Security at Albany Regional Prison has been bolstered with the installation of personal duress alarms for staff and an upgrade of the perimeter fence.
Corrective Services Minister Margaret Quirk said the improvements brought the prison into line with the State’s other maximum-security male prisons in Perth.
“This is good news for the people of Albany and surrounding areas, because it means the community is safer,” Ms Quirk said.
Two layers of razor wire-topped fencing existed at the prison, with the Emergency Support Group conducting regular patrols between the two.
This has now been enhanced with the addition of an electronic surveillance system.
“Any movement toward the fence from outside the prison now sets off an alert as an effective early-warning system,” the Minister said.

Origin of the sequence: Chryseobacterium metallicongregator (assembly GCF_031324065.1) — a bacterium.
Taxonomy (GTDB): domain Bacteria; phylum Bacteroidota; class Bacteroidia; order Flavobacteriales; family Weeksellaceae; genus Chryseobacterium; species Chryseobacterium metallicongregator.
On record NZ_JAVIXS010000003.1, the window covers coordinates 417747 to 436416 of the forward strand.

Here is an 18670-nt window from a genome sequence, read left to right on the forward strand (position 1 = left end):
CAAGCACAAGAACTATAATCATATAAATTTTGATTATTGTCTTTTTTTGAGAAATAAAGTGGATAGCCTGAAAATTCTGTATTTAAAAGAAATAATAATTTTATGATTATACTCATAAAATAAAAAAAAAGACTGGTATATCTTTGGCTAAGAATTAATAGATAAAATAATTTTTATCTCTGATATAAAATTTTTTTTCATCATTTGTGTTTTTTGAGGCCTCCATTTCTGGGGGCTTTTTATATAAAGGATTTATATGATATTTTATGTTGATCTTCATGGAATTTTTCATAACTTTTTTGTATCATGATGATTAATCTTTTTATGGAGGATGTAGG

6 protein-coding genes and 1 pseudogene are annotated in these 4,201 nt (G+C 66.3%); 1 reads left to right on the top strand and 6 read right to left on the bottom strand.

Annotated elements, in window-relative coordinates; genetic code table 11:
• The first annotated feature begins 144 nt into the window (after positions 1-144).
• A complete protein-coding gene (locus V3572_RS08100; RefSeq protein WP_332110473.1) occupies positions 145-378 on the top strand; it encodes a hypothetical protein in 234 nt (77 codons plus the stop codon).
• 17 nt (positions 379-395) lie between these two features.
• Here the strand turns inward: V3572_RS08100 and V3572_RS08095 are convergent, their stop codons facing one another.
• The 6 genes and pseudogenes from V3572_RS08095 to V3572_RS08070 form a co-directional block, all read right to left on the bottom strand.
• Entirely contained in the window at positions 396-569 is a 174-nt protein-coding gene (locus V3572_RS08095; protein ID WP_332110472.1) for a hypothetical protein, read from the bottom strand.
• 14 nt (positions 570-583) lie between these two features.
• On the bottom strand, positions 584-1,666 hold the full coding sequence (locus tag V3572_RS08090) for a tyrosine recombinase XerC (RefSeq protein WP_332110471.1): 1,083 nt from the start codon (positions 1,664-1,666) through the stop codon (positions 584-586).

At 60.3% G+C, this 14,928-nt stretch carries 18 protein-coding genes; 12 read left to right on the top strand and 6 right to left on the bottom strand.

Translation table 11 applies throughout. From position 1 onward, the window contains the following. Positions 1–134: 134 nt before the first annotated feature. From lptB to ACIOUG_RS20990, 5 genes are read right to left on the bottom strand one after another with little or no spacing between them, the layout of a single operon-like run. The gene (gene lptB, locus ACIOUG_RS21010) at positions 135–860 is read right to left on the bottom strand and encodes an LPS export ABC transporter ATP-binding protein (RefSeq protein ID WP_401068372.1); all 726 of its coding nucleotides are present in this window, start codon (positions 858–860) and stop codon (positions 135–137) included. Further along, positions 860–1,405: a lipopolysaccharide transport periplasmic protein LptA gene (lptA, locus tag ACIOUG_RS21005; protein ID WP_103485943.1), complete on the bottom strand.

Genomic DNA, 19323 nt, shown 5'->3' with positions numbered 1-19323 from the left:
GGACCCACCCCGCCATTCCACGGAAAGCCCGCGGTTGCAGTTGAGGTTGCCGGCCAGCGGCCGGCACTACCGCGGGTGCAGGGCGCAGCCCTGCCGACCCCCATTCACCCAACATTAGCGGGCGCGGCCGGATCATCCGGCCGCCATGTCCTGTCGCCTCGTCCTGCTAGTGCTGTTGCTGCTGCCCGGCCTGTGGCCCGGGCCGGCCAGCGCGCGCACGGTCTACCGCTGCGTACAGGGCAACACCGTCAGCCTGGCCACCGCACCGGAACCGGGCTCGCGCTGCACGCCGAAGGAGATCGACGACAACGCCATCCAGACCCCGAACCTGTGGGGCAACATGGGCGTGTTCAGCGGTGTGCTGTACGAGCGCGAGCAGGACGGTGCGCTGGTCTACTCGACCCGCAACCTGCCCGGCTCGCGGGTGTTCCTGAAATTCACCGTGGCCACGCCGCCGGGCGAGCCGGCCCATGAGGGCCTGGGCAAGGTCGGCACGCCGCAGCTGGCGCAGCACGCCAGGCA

“In addition, a dual-layer microwave system operates between the two layers of fencing, detecting any movement in between the two barriers.”
The installation of personal duress alarms are part of a State-wide roll-out of the safety system.
Ms Quirk said all prison workers would wear one of the alarms throughout their shift.
“When activated, the alarm sends an alert to a control panel in the prison's central control room, showing the staff member's location in the prison, right down to cell level,” she said.
“Officers can also track an individual if he or she moves from one location to another once the devise is activated.
“Corrective Services staff work in what can be a very volatile, dangerous environment.
“The Government is reducing the risk to staff as much as it possibly can.”
The new fence security was installed at a cost of $1.2million, while the duress alarm system cost $500,000.
Minister's office - (08) 9213 7000